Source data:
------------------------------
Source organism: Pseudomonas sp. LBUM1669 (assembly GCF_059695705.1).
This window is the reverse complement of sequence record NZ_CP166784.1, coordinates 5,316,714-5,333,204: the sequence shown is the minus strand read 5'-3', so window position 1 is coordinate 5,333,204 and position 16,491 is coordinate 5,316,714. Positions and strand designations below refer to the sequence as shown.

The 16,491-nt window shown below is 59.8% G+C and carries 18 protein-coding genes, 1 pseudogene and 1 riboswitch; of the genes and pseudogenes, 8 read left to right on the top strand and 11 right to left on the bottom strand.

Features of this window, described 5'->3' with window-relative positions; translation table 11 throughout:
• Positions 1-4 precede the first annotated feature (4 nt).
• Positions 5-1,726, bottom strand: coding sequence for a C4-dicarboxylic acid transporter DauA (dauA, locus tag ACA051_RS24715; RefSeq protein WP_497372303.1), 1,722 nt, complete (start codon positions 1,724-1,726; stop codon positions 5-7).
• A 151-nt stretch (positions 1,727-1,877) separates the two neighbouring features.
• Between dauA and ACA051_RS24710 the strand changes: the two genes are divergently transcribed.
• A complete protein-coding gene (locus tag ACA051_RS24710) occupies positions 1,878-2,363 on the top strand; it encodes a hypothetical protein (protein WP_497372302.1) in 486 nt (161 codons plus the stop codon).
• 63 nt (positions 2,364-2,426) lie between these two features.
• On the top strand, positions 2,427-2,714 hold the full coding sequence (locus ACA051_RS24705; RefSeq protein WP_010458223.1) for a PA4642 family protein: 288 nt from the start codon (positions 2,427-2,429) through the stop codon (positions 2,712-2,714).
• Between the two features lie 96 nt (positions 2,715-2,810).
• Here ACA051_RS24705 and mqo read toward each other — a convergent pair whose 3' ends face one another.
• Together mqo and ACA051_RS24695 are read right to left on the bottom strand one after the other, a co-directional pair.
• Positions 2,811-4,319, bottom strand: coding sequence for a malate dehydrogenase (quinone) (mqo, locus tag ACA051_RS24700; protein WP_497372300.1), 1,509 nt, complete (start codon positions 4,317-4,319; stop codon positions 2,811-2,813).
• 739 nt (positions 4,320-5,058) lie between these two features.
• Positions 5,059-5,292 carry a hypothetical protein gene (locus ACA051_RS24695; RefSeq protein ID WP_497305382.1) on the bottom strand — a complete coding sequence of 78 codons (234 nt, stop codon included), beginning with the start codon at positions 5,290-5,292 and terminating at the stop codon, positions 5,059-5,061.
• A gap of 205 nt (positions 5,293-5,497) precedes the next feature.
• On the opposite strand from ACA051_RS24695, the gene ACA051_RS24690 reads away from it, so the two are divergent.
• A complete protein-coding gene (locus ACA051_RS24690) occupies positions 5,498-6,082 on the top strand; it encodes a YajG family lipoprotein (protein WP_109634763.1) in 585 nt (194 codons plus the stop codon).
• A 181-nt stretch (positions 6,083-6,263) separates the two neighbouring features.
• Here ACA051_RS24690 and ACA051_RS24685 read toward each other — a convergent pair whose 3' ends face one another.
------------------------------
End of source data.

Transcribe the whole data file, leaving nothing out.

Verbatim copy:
Source organism: Pseudomonas sp. LBUM1669 (assembly GCF_059695705.1).
This window is the reverse complement of sequence record NZ_CP166784.1, coordinates 5,316,714-5,333,204: the sequence shown is the minus strand read 5'-3', so window position 1 is coordinate 5,333,204 and position 16,491 is coordinate 5,316,714. Positions and strand designations below refer to the sequence as shown.

The 16,491-nt window shown below is 59.8% G+C and carries 18 protein-coding genes, 1 pseudogene and 1 riboswitch; of the genes and pseudogenes, 8 read left to right on the top strand and 11 right to left on the bottom strand.

Features of this window, described 5'->3' with window-relative positions; translation table 11 throughout:
• Positions 1-4 precede the first annotated feature (4 nt).
• Positions 5-1,726, bottom strand: coding sequence for a C4-dicarboxylic acid transporter DauA (dauA, locus tag ACA051_RS24715; RefSeq protein WP_497372303.1), 1,722 nt, complete (start codon positions 1,724-1,726; stop codon positions 5-7).
• A 151-nt stretch (positions 1,727-1,877) separates the two neighbouring features.
• Between dauA and ACA051_RS24710 the strand changes: the two genes are divergently transcribed.
• A complete protein-coding gene (locus tag ACA051_RS24710) occupies positions 1,878-2,363 on the top strand; it encodes a hypothetical protein (protein WP_497372302.1) in 486 nt (161 codons plus the stop codon).
• 63 nt (positions 2,364-2,426) lie between these two features.
• On the top strand, positions 2,427-2,714 hold the full coding sequence (locus ACA051_RS24705; RefSeq protein WP_010458223.1) for a PA4642 family protein: 288 nt from the start codon (positions 2,427-2,429) through the stop codon (positions 2,712-2,714).
• Between the two features lie 96 nt (positions 2,715-2,810).
• Here ACA051_RS24705 and mqo read toward each other — a convergent pair whose 3' ends face one another.
• Together mqo and ACA051_RS24695 are read right to left on the bottom strand one after the other, a co-directional pair.
• Positions 2,811-4,319, bottom strand: coding sequence for a malate dehydrogenase (quinone) (mqo, locus tag ACA051_RS24700; protein WP_497372300.1), 1,509 nt, complete (start codon positions 4,317-4,319; stop codon positions 2,811-2,813).
• 739 nt (positions 4,320-5,058) lie between these two features.
• Positions 5,059-5,292 carry a hypothetical protein gene (locus ACA051_RS24695; RefSeq protein ID WP_497305382.1) on the bottom strand — a complete coding sequence of 78 codons (234 nt, stop codon included), beginning with the start codon at positions 5,290-5,292 and terminating at the stop codon, positions 5,059-5,061.
• A gap of 205 nt (positions 5,293-5,497) precedes the next feature.
• On the opposite strand from ACA051_RS24695, the gene ACA051_RS24690 reads away from it, so the two are divergent.
• A complete protein-coding gene (locus ACA051_RS24690) occupies positions 5,498-6,082 on the top strand; it encodes a YajG family lipoprotein (protein WP_109634763.1) in 585 nt (194 codons plus the stop codon).
• A 181-nt stretch (positions 6,083-6,263) separates the two neighbouring features.
• Here ACA051_RS24690 and ACA051_RS24685 read toward each other — a convergent pair whose 3' ends face one another.